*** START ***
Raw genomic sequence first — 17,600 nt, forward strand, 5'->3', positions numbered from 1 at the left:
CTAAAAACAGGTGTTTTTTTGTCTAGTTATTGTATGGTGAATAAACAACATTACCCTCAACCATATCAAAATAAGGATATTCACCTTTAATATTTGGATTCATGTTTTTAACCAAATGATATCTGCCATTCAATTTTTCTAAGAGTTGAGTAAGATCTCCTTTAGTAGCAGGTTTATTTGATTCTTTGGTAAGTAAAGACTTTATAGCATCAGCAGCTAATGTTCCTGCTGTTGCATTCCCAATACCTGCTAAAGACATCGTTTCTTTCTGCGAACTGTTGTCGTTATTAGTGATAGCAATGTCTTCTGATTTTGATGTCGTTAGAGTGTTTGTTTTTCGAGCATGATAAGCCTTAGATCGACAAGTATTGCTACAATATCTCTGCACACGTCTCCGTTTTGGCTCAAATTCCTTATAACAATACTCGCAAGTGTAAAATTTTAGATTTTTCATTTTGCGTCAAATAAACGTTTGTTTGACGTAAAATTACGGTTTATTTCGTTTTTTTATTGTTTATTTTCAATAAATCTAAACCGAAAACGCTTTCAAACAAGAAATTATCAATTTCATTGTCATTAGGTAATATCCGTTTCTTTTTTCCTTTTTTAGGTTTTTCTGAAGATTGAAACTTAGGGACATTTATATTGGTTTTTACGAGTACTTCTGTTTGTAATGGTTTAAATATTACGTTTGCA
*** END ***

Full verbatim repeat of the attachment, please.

Raw genomic sequence first — 17,600 nt, forward strand, 5'->3', positions numbered from 1 at the left:
CTAAAAACAGGTGTTTTTTTGTCTAGTTATTGTATGGTGAATAAACAACATTACCCTCAACCATATCAAAATAAGGATATTCACCTTTAATATTTGGATTCATGTTTTTAACCAAATGATATCTGCCATTCAATTTTTCTAAGAGTTGAGTAAGATCTCCTTTAGTAGCAGGTTTATTTGATTCTTTGGTAAGTAAAGACTTTATAGCATCAGCAGCTAATGTTCCTGCTGTTGCATTCCCAATACCTGCTAAAGACATCGTTTCTTTCTGCGAACTGTTGTCGTTATTAGTGATAGCAATGTCTTCTGATTTTGATGTCGTTAGAGTGTTTGTTTTTCGAGCATGATAAGCCTTAGATCGACAAGTATTGCTACAATATCTCTGCACACGTCTCCGTTTTGGCTCAAATTCCTTATAACAATACTCGCAAGTGTAAAATTTTAGATTTTTCATTTTGCGTCAAATAAACGTTTGTTTGACGTAAAATTACGGTTTATTTCGTTTTTTTATTGTTTATTTTCAATAAATCTAAACCGAAAACGCTTTCAAACAAGAAATTATCAATTTCATTGTCATTAGGTAATATCCGTTTCTTTTTTCCTTTTTTAGGTTTTTCTGAAGATTGAAACTTAGGGACATTTATATTGGTTTTTACGAGTACTTCTGTTTGTAATGGTTTAAATATTACGTTTGCA